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The Netherlands: Growth declining to its potential level faster

Economic Update

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  • Economic growth in the Netherlands is expected to decline faster than expected, from 2.5 percent in 2018 to 1.8 percent in 2019
  • Although unemployment reached the lowest level in more than fifteen years at the end of 2018, the rise of real wages is still somewhat lacklustre
  • It also appears exports took a hit in the last quarter due to a decline in foreign demand
Table 1: Economic forecasts The Netherlands
Table 1: Economic forecasts The NetherlandsSource: RaboResearch

The Dutch economy continues to expand, but we do anticipate that the rate of growth is moving quicker to its potential level than previously thought. We expect GDP growth to decline from 2.5% in 2018 to 1.8% in 2019. In 2020 we forecast a further slowdown to 1.7%. While this is still above trend, it is clear that economic growth is starting to run out of steam. We still expect household spending, business investment and government spending to push growth throughout 2019, whereas we anticipate housing investment to remain flat. This follows a very rapid expansion in the past years of up to 20%. Meanwhile domestic demand is growing faster than foreign demand, meaning that net trade will probably weigh on GDP growth.

Unemployment briefly hits record low

After having been tantalisingly close to a record low for some time, the seasonally adjusted unemployment rate finally dropped to 3.5% in November. That is the lowest figure in over 15 years. In December unemployment increased a tiny bit again however, by no less than three hundredths, to 3.6%. This is also the level that we expect for 2019 as a whole.

Figure 1: The labour market is ever-tightening
Figure 1: The labour market is ever-tighteningSource: Statistics Netherlands (CBS)

Previously we saw that rising employment figures were often masked by the sometimes equally rapid expansion of the Dutch labour force, but that trend appears broken in the third quarter. Job growth was still relatively strong, with almost 41,000 more people holding down jobs between October and December (see figure 1). Labour force growth seems to slightly taper off though, implying that the well of untapped labour potential might slowly be running dry. If this is indeed the case, this would mean that employers –of whom 26% already complained in the Q4 that a shortage of labour is holding back their business– will have an even harder time of finding people.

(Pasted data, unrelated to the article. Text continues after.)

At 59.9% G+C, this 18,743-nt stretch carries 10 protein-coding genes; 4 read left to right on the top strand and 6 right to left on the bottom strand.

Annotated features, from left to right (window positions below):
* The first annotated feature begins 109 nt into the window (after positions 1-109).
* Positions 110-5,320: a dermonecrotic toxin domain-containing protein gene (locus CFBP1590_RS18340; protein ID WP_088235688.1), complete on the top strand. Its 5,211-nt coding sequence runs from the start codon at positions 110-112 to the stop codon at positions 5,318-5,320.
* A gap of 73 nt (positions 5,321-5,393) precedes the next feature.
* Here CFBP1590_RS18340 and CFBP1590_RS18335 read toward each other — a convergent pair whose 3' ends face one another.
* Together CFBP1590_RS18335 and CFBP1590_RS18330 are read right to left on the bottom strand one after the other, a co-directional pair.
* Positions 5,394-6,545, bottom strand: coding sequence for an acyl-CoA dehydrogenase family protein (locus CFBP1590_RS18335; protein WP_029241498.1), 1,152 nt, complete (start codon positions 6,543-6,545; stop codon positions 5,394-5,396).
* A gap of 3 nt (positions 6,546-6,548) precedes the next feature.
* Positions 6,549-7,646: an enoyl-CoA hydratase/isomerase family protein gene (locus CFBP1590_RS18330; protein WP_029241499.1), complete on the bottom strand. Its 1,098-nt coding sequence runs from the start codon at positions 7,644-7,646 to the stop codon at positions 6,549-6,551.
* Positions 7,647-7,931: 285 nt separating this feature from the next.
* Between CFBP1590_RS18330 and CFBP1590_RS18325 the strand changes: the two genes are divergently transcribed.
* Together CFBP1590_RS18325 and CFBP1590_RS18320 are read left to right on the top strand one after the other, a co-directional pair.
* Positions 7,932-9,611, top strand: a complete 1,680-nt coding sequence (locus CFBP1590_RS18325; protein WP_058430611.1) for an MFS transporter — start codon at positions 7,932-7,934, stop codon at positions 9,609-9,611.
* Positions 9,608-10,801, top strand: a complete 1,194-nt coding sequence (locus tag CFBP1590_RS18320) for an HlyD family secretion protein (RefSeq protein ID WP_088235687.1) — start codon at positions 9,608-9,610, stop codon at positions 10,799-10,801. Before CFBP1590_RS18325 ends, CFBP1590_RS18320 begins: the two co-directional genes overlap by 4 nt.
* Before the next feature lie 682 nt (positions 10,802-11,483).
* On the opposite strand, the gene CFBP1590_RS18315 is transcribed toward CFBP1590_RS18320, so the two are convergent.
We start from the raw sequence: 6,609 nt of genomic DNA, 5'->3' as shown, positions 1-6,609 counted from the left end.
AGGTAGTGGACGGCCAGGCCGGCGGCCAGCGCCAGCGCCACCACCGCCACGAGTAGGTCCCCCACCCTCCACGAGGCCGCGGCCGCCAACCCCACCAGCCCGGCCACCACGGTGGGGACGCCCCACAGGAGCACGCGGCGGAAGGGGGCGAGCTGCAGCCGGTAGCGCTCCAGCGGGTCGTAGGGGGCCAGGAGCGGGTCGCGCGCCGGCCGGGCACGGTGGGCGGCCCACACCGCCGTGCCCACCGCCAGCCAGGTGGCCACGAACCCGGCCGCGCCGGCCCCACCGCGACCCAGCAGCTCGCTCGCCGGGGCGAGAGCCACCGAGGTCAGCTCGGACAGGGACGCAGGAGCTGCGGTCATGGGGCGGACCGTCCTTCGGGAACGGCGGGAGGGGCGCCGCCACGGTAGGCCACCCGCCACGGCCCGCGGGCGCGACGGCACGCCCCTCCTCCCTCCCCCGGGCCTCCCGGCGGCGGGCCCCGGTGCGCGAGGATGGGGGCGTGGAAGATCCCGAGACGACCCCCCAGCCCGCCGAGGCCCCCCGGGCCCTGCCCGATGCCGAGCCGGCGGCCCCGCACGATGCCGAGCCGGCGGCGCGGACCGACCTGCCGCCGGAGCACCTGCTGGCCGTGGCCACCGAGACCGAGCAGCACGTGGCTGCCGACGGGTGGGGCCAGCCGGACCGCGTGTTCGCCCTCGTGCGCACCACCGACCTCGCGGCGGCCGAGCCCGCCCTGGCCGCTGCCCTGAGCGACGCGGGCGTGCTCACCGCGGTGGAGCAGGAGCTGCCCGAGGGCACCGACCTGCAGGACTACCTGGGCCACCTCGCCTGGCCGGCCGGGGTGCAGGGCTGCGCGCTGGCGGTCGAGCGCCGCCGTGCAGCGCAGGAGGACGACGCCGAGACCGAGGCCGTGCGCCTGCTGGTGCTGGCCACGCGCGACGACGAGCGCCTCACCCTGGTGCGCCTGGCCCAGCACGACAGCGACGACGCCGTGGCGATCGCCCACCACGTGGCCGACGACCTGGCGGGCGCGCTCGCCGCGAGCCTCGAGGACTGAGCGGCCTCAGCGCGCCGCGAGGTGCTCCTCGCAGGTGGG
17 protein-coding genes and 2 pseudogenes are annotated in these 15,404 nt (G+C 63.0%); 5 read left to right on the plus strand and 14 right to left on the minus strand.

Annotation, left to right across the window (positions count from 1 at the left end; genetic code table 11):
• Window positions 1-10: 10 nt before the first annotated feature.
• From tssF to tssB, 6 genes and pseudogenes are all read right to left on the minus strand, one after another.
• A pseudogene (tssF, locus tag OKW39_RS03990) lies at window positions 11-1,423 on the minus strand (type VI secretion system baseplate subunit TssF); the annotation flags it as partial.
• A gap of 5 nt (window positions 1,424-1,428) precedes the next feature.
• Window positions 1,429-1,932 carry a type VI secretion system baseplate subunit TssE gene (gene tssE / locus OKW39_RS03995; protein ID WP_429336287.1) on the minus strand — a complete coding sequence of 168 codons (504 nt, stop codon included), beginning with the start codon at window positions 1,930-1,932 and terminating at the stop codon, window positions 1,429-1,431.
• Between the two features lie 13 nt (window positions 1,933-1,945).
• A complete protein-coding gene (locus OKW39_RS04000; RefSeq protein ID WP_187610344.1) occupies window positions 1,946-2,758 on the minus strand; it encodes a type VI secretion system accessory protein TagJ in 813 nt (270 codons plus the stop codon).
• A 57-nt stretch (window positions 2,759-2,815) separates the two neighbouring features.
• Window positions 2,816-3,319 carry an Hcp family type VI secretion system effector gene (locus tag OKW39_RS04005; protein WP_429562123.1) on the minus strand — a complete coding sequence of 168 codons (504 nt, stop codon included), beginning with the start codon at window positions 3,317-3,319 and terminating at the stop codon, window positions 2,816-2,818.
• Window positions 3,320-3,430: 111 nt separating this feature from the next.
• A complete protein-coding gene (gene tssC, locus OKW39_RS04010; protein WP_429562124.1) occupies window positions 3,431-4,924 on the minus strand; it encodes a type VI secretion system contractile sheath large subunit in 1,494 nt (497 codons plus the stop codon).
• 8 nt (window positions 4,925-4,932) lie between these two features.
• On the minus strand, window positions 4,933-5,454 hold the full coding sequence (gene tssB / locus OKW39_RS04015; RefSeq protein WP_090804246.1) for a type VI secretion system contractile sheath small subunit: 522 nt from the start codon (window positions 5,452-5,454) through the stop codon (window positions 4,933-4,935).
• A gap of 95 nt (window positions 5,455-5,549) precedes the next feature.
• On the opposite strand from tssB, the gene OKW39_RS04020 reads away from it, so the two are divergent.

Despite such labour market tensions, collectively negotiated wages still seem somewhat subdued: on average in 2018 they have risen by 2.1%, with inflation trailing not far behind at 1.6% (see figure 2). The resulting real wage growth of 0.5% is significantly less than in 2008 or 2009, even though labour market figures are not that dissimilar. Subdued wage growth could be one of the reasons that consumers have become less optimistic over the last couple of months. Admittedly, consumer confidence was still above its historical average in December (see figure 3), but the rapid trend downwards has made us slightly more cautious about household consumption in the first three months of 2019. On balance though, we expect household consumption to continue to be an important driver for growth this year. Further increasing real wages, despite a VAT hike since January, an income tax cut and strong employment numbers are expected to push consumer spending by 1.6% in 2019.

Figure 2: Positive real wage growth
Figure 2: Positive real wage growthSource: Macrobond
Figure 3: Rapid decline in consumer confidence
Figure 3: Rapid decline in consumer confidenceSource: Statistics Netherlands (CBS)

Weakness abroad is hurting Dutch exports

Figure 4: Slowdown in manufacturing production
Figure 4: Slowdown in manufacturing production Source: Statistics Netherlands (CBS)

While consumers have lost some of their confidence, that of producers has kept rebounding. Producer sentiment had been on a downward trajectory between June and September, but despite the slowdown in economic activity abroad and regardless of ongoing geopolitical tensions, producers have become more optimistic since October. A fall in the average manufacturing PMI from 59 in the third quarter to 57 in the fourth quarter of 2018 –which is still very high– suggests that manufacturing production did slowdown though. And a weakening in manufacturing production growth from 3.5% y/y in October to 2.1% y/y in November strengthens this view (see figure 4). Weakness in several of the Netherlands’ main trading partners in Europe in the last three months of 2018 is expected to have suppressed Dutch manufacturing output and export growth to some extent. As a result, we have lowered our GDP forecast for 2018Q4 by 0.1pp to 0.5% q/q, resulting in 2.5% GDP growth for 2018 as a whole – a tad lower than the 2.6% previously anticipated.

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